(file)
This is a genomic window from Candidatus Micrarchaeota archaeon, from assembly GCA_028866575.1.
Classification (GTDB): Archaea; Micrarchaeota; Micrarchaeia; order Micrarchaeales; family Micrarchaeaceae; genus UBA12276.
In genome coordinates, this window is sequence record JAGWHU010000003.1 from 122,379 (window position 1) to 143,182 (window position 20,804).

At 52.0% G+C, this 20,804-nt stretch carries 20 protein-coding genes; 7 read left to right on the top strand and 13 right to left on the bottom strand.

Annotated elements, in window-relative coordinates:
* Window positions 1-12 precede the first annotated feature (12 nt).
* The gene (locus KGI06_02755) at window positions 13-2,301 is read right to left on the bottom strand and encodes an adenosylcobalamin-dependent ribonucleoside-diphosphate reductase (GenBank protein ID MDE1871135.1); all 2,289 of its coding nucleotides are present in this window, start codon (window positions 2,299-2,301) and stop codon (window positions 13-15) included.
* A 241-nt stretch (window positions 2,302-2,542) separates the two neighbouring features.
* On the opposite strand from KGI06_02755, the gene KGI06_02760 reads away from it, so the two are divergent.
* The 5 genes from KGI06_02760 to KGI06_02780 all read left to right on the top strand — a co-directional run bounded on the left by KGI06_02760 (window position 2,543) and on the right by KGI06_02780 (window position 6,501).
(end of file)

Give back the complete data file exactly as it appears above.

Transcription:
This is a genomic window from Candidatus Micrarchaeota archaeon, from assembly GCA_028866575.1.
Classification (GTDB): Archaea; Micrarchaeota; Micrarchaeia; order Micrarchaeales; family Micrarchaeaceae; genus UBA12276.
In genome coordinates, this window is sequence record JAGWHU010000003.1 from 122,379 (window position 1) to 143,182 (window position 20,804).

At 52.0% G+C, this 20,804-nt stretch carries 20 protein-coding genes; 7 read left to right on the top strand and 13 right to left on the bottom strand.

Annotated elements, in window-relative coordinates:
* Window positions 1-12 precede the first annotated feature (12 nt).
* The gene (locus KGI06_02755) at window positions 13-2,301 is read right to left on the bottom strand and encodes an adenosylcobalamin-dependent ribonucleoside-diphosphate reductase (GenBank protein ID MDE1871135.1); all 2,289 of its coding nucleotides are present in this window, start codon (window positions 2,299-2,301) and stop codon (window positions 13-15) included.
* A 241-nt stretch (window positions 2,302-2,542) separates the two neighbouring features.
* On the opposite strand from KGI06_02755, the gene KGI06_02760 reads away from it, so the two are divergent.
* The 5 genes from KGI06_02760 to KGI06_02780 all read left to right on the top strand — a co-directional run bounded on the left by KGI06_02760 (window position 2,543) and on the right by KGI06_02780 (window position 6,501).